The Corinthian Order   Like the earlier Doric &    Ionic orders’ capitals, the    Corinthian also have three    component...
The Temple of Caesar     c. 42 BCE; Rome, Italy
Column Refinement                                  Entasis   Columns of all Greek orders    feature a swelling of the sha...
The Plans of Greek      Temples
The Plans of Greek               Temples   The grandeur and evident    expense of a temple can be    determined by the nu...
The Plans of Early  Greek TemplesTemple In Antis       Prostyle         Amphiprostyle Simple naos, no   A naos with a     ...
The Plans of Greek               Temples   Later, grander temples, like    the Parthenon in Athens, had    both a front a...
The Parthenon c. 427 BCE; Athens, Greece
The Plans of Greek               Temples   Grandest of all, and    generally constructed during    the late Greek period ...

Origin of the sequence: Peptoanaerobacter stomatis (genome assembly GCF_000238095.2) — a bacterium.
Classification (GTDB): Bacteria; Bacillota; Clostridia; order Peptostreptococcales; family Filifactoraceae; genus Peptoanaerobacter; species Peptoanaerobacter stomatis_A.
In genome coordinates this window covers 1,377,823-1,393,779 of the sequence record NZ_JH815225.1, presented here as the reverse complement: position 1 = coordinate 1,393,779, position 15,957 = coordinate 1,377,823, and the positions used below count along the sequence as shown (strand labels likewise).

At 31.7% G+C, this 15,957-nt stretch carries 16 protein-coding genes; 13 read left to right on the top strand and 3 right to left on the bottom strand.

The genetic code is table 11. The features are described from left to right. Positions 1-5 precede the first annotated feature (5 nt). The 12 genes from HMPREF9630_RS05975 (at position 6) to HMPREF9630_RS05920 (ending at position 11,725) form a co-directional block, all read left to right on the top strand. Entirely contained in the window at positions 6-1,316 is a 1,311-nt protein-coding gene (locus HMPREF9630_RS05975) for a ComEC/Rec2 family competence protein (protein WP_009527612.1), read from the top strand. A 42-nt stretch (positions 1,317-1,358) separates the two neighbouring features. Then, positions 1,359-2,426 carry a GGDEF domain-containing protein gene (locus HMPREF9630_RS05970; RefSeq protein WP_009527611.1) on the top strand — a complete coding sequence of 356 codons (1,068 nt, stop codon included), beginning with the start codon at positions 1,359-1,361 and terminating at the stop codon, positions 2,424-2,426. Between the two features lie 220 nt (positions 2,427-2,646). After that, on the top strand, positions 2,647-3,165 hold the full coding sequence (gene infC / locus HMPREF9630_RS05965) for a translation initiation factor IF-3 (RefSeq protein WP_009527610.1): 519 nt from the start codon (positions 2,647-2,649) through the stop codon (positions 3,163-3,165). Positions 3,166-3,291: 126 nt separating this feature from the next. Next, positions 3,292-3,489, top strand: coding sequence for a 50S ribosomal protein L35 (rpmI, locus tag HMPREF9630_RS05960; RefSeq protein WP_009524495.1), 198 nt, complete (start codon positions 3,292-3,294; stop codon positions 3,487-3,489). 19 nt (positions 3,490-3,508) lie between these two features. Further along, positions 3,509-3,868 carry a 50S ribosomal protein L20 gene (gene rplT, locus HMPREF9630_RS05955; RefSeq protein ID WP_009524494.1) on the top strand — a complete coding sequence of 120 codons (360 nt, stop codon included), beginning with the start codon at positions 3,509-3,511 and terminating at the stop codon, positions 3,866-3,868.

The Temple of Apollo    c. 300 BCE; Didyma, Turkey
The Acropolis                         c. 450 BCE; Athens, Greece   Perhaps the greatest concentrated    collection of Gre...
The Parthenon                    c. 427 BCE; Athens, Greece   This building is the culmination    of Classical Greek arch...
Optical Tricks of the     Parthenon
The Greek Legacy   The forms and designs of    ancient Greek architecture    had a lasting impact on the    world.   The...
The Greek Legacy           As a result, the Greek forms            of Greek architecture have            become an integr...
Homework for Next          Class   Identify a building in the local area that uses the Greek architectural    language th...
Telos